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Sealed Lead Acid Battery Applications
 Sealed Lead Acid Battery Applications
Try to use only 12V lead acid cells for your applications. They are the most popular type and are least likely to have been on the shelf for too long. When you buy your batteries, check their voltages. If the battery terminal voltage is not above 12 volts, send the batteries back!
 Battery Voltage
There is much confusion about "battery voltage" because a battery has more than one voltage and often the literature is lax in defining which voltage is being discussed at the time. Also, measurements of a batteries voltage, particularly float voltage, require time (that is often not allotted or specified) for the battery to stabilize.
- Float Voltage - Battery voltage at zero current (with battery disconnected). You must wait about 20 minutes for the battery to stabilize at this voltage.
- Nominal Voltage - The Voltage that a battery is referred to. i.e. a 12 Volt battery is made of 6 cells and has a Float voltage of about 12V.
- Charge Voltage - The voltage a battery goes to while being charged.
- Discharge Voltage - The voltage of a battery while discharging. Again, this voltage is determined by the charge state and the current flowing.
Charge voltage is usually stated at the battery capacity in Ah divided by 5 (Ah/5). Thus, a 10Ah battery would use a 2A charge rate to specify the battery Charge Voltage. This voltage varies with the charge state of the battery, that is it is higher when the battery has a full charge.
In a similar manner Discharge voltage is usually specified at a current that is capacity in Ah divided by 20. A 10Ah battery would have a load of 0.5A on it while measuring this voltage.
|1||2||2.15||1.9||2.0 - 1.7||2.1 - 2.30|
|6||12||12.9||11.4||12 - 10.2||12.6 - 13.8|
|12||24||25.8||22.8||24 - 20.4||25.2 - 27.6|
 Battery Efficiency
Energy efficiency is calculated on the amount of power used from the battery while discharging divided by the amount of power delivered to the battery while charging, multiplied by 100 to yield percent. Pout x 100 /Pin . A lead-acid battery has an efficiency of only 75-85%. (this includes both the charging loss and the discharging loss. From zero State of Charge(SOC) to 84% SOC the average overall battery charging efficiency is 91% http://www.sandia.gov/pv/docs/PDF/batpapsteve.pdf - the balance is losses during discharge. The energy lost appears as heat and warms the battery. Keeping the charge and discharge rate of a battery low, helps keep a battery cool and improves the battery life. We are ignoring the self discharge losses.
The above losses don't include losses in the charging circuit which may have an efficiency of anywhere from 60% to 80% - thus the overall- total efficiency is the product of these efficiencies and ends up being 45 to 68%. (To further this example and to show why physics and not some corporate conspiracy is the reason we don't have electric cars - suppose the controls and motors on a car were 85% - the over all efficiency is now only 38 - 58%. You can see that an electric car would use about twice the energy than a conventional car - not to mention the great cost of the regular replacement of batteries. This is why batteries are best used where only intermittent, or very low power use is required.)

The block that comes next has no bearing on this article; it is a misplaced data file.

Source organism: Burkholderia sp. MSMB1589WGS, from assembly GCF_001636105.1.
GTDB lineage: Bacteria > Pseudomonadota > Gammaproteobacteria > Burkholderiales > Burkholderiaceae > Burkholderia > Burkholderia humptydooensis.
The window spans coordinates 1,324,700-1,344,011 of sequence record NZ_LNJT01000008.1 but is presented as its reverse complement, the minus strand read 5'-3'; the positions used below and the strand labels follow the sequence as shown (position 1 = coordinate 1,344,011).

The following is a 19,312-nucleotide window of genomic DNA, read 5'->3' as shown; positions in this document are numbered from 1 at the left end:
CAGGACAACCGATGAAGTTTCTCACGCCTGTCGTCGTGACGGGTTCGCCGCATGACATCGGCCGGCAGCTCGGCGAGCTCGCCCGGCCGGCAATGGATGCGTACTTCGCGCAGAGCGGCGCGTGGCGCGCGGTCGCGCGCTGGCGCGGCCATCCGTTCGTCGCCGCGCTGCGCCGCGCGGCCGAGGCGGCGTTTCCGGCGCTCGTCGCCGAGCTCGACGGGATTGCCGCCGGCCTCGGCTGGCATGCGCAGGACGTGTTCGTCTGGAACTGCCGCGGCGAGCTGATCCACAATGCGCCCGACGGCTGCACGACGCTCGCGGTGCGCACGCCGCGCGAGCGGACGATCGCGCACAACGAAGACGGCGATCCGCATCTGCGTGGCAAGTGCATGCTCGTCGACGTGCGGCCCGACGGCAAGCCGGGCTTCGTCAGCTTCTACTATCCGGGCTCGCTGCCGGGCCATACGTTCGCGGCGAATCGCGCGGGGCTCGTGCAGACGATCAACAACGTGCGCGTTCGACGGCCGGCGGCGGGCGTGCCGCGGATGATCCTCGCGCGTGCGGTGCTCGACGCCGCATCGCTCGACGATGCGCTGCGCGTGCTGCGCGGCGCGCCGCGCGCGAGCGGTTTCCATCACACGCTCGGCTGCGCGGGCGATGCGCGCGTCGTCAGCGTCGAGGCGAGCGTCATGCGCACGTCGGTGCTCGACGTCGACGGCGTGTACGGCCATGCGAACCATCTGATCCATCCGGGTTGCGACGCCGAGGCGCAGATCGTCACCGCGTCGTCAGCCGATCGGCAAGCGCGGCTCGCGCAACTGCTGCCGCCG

To further explain - If the electricity is generated from a gasoline engine - and that energy is converted to electricity, and then sent through power line transformers and power lines, and then converted to DC, and then converted to chemical energy, and then converted back to electrical energy, and then converted to rotary mechanical energy - it is clear that many losses have occurred. If the same gasoline motor was providing the rotary energy directly to the drive train, it is much more efficient.
 Battery Capacity
Battery capacity refers to the total amount of energy stored within a battery. Rated capacity is in Ampere-hours (AH), which is the product of the current times the number of hours to total discharge. The capacity is normally compared with a time of 20 hours and a temperature of 68°F (20°C). There are five factors that dictate the capacity of a given battery:
- Cut off voltage
- Discharge rate
 Choosing Battery Capacity
Specifying battery capacity involves a bit more than multiplying the load current by the backup time in hours. You must first de-rate the battery for capacity tolerance, temperature, and discharge rate.
- First, multiply the average load current by the backup hours of operation you need.
- Next, add 15% to cover loss of capacity from tolerance and UN-cycled batteries.
- For every 10°C (18°F) below room temperature (22°C, 72°F) your worst case low temperature is add 10%.
- If your back-up time is less than 20 hours, add 10% for every time you have to double your back-up time to equal more than 20 hours. An example may help: 20 minutes would have to be doubled 6 times to equal more than 20 hours. Thus you would have to add 60% on to your required capacity.